Share

Constituency Development Funds (CDFs) are an MP/ ADUN allocation to support grass-root level projects in constituencies.

Our last post provided an overview on what political financing is, but did you know that MPs have been receiving unequal CDF allocation despite having similar roles? Continue reading to unpack how much an MP earns and how CDF funds are allocated

How much does an MP earn? 

An elected official’s salary is determined by the sum of monthly salary and the monthly allowances that the official is entitled to. This amount is then decided by the positions that they hold within the government.

Members of Parliament (MP), monthly allowances

  • Senate (Dewan Negara): RM11,000
  • House of Representatives (Dewan Rakyat): RM16,000

A Malaysian parliamentarian would also earn a monthly salary based on the administrative or executive government position that they hold;

Monthly Salary of Members of the Administration:

  • Prime Minister: RM22,826.65
  • Deputy Prime Minister: RM18,170.20
  • Minister: RM14,907.20
  • Deputy Minister: RM8,847.65

Overall, there is a direct correlation between income and the position of power a Parliamentarian holds. If an MP holds two or more administrative offices within the government, the official would then only be entitled to the highest salary and allowances payable for the position that they hold. 

The salary and allowances for a State Legislative Assembly (ADUN) member are controlled and governed by each individual state.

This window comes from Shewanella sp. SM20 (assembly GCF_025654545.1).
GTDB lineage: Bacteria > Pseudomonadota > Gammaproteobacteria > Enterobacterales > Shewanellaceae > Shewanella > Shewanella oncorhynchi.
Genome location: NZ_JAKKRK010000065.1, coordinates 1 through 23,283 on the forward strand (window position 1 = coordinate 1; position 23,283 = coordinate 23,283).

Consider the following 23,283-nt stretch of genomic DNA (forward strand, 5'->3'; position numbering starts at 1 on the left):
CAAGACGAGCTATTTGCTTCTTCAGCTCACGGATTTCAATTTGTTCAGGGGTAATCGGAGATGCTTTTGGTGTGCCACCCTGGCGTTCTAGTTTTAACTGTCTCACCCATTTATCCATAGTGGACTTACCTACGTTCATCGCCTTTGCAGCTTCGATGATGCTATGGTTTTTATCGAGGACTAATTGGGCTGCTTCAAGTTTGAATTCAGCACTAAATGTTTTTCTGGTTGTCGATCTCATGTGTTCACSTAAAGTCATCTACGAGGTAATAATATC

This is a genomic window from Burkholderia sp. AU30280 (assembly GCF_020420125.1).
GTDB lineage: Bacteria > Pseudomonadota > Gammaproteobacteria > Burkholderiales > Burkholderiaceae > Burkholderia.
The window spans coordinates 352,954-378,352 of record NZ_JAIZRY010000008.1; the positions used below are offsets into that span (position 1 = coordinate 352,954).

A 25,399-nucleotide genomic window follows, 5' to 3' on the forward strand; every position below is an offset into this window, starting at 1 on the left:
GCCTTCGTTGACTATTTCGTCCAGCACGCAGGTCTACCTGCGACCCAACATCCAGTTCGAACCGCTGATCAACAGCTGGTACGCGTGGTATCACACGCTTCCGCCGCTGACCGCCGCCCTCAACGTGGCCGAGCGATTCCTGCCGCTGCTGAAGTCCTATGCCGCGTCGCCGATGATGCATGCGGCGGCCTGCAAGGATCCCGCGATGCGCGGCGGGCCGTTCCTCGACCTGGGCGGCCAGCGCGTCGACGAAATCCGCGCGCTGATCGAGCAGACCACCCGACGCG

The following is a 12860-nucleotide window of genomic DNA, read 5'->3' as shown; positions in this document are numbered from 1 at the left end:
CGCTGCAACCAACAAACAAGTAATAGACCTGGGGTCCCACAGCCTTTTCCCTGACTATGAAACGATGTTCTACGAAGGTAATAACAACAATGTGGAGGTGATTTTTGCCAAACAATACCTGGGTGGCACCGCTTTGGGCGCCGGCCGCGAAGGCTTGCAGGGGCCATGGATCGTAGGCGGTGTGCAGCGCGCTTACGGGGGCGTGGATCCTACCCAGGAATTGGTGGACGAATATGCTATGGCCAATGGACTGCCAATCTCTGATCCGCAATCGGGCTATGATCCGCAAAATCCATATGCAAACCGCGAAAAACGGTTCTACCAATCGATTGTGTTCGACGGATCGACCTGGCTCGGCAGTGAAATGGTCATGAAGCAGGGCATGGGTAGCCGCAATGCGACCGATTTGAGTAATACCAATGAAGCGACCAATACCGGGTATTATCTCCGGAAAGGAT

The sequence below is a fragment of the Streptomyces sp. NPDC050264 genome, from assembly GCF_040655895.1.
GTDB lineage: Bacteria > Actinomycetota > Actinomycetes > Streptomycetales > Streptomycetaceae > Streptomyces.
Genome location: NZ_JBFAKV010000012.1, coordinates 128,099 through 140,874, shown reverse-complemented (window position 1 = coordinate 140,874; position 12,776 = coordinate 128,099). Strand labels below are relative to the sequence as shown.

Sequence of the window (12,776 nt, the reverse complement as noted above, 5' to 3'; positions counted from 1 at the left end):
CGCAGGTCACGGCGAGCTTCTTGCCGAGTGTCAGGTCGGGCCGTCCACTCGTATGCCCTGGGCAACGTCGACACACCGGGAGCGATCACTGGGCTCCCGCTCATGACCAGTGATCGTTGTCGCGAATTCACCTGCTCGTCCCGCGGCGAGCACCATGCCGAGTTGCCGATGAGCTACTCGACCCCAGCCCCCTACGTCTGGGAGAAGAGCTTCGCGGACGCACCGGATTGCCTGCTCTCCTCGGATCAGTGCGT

Malaysian MPs are also entitled to a host of other allowances and claims. Which include:

  • Meeting allowances
  • Entertainment allowances
  • Special payment allowances
  • Monthly travelling allowances
  • Driver allowances
  • Meal allowances
  • Daily living allowances

An MP’s income, further explained

In Budget 2022, RM148 Million has been allocated to the “running of parliament”. 

As a result of amendments brought on in 2015;

  • An MP would earn RM16,000 a month
  • If the MP was a minister, the lawmaker would get an additional RM13,400

That’s not all! MP’s get paid on top of their monthly salary, for coming in to work;

  • For showing up to parliament, they can collect RM400
  • For showing up to government “meetings or workshops”, they can collect RM300

MP’s also need not use their monthly salary to purchase their “wants” as most leisurely expenses are taken care of through allowances:

  • MP’s can collect RM2500 in “entertainment allowances”.